Amazing pictures: Behind a spectacular total lunar eclipse

Britain to Argentina, China to Australia — everyone was treated to a stunning total lunar eclipse on Monday night. People were astonished at the pictures from Australia that show Earth’s shadow completely blocking out…

Amazing pictures: Behind a spectacular total lunar eclipse

Britain to Argentina, China to Australia — everyone was treated to a stunning total lunar eclipse on Monday night.

People were astonished at the pictures from Australia that show Earth’s shadow completely blocking out the sun while a ring of stars around the Earth’s shadow appeared.

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“Wow, this lunar eclipse is just magical,” British film director Neil Blomkamp said on his Twitter feed.

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Mississippi resident Madeline Julian marveled at a photograph of the lunar eclipse snapped near Shreveport, Louisiana, said that it was quite a sight when the sun briefly disappeared behind the moon.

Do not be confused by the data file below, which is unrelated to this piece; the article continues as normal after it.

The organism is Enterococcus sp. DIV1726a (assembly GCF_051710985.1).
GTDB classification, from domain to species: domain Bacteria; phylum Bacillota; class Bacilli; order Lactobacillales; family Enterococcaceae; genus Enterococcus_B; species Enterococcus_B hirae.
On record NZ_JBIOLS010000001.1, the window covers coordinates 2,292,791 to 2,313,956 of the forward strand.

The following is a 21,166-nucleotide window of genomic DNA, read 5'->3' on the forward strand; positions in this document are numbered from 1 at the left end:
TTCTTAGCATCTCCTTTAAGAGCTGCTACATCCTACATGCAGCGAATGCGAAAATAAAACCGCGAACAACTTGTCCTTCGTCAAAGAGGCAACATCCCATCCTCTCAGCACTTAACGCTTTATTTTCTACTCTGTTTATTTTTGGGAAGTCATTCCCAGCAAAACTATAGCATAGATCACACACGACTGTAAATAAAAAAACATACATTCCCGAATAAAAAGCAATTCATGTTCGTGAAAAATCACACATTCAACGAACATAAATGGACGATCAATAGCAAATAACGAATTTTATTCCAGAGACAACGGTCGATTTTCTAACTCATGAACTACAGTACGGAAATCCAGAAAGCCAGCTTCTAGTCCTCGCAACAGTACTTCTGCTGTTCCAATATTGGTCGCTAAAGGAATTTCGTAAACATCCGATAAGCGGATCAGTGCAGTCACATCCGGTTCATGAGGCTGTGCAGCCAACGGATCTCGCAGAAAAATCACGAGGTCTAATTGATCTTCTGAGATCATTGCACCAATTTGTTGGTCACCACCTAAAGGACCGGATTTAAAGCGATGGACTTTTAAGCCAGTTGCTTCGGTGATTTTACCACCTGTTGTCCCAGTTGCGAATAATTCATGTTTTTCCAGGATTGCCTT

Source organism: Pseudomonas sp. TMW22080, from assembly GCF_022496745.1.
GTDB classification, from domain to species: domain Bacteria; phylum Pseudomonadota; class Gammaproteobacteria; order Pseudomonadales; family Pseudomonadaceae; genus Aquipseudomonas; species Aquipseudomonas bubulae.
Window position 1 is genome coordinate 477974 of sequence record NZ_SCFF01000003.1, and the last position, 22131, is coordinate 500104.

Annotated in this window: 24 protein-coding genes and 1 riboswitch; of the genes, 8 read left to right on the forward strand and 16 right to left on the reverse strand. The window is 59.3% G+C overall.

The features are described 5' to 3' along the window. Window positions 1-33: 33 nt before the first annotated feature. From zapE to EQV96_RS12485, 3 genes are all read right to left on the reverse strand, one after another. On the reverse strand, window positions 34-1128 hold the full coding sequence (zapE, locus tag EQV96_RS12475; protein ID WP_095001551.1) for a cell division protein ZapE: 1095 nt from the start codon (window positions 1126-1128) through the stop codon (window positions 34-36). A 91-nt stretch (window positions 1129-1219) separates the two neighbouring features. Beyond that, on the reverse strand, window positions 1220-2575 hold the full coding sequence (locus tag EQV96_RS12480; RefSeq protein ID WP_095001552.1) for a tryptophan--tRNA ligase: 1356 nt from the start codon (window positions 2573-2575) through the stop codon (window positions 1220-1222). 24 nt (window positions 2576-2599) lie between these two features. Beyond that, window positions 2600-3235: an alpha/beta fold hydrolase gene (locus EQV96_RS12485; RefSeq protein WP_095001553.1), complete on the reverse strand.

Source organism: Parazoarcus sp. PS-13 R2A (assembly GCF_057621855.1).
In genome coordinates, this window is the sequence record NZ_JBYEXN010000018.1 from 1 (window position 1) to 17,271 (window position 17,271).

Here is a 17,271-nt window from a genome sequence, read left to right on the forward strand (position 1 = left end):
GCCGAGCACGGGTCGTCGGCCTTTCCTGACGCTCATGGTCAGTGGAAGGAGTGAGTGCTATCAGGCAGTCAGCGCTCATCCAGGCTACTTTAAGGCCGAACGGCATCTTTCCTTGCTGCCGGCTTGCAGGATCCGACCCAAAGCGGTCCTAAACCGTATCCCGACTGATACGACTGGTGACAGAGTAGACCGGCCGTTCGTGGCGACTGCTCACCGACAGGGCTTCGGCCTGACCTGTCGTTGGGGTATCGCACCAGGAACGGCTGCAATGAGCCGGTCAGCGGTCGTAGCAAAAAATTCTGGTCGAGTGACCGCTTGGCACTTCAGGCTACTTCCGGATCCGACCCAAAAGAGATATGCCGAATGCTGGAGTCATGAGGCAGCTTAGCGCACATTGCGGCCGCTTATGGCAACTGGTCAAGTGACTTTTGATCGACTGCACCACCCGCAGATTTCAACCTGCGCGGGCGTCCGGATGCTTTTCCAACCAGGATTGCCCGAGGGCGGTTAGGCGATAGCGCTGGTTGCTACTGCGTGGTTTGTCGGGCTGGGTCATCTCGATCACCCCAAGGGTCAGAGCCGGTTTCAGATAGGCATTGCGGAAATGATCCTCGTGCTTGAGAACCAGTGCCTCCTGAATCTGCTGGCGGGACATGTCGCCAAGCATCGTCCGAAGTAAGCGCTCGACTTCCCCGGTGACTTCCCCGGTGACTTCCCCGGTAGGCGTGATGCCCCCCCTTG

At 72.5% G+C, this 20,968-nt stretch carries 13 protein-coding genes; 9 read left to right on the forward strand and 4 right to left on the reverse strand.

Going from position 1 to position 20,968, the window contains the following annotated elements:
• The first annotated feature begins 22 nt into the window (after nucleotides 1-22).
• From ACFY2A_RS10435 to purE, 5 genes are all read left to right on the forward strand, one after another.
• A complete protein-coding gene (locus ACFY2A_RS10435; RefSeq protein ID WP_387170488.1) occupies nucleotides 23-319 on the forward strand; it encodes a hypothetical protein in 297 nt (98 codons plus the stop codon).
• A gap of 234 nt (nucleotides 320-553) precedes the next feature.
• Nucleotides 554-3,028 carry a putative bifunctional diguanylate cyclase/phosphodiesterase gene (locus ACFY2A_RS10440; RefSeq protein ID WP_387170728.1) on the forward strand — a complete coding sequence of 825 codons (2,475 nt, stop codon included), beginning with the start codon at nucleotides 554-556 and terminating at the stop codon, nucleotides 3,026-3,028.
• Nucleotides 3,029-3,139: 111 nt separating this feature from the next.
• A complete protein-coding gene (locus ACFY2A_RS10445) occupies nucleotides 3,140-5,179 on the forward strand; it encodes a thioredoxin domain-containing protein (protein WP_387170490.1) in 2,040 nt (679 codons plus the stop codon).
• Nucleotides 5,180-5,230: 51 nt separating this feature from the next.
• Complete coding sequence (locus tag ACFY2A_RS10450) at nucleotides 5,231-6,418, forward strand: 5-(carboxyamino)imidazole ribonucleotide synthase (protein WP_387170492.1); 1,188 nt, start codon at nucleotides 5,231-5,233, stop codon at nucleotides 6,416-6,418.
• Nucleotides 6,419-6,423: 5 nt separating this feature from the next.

“It was stunning. I was amazed at the size of the shadow and the colors. It was just amazing,” she said.

Monday’s eclipse, starting in Western Europe and ending over the North American continent, was the longest of four lunar eclipses this year and one of three in a row that will peak on Thursday.

The event, though spectacular, was hardly remarkable in technical terms, scientists said.

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“It is not the biggest one. Usually eclipses are four or five hours long,” Colleen O’Brien, a NASA spokesman in Huntsville, Alabama, said.

The moon — or in this case the sun, earth and moon — travels on a path where the earth’s shadow falls on it about once every 90 minutes, sometimes lasting more than a day.

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The moon takes a step out of the shadow when it is in the fullest phase of the eclipse and can still reflect the light of the sun, so skywatchers can see the moon’s entire surface — even as the sun and stars disappear.

“It looks like you are actually looking at the sun through the moon,” O’Brien said.

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The moon passed through a part of Earth’s shadow that was larger than usual, which NASA said meant better views for some skywatchers.

NASA’s Earl Maize said eclipse watchers in the Americas, Africa and Australia, were likely to be treated to “very close and very dramatic eclipse viewing.”

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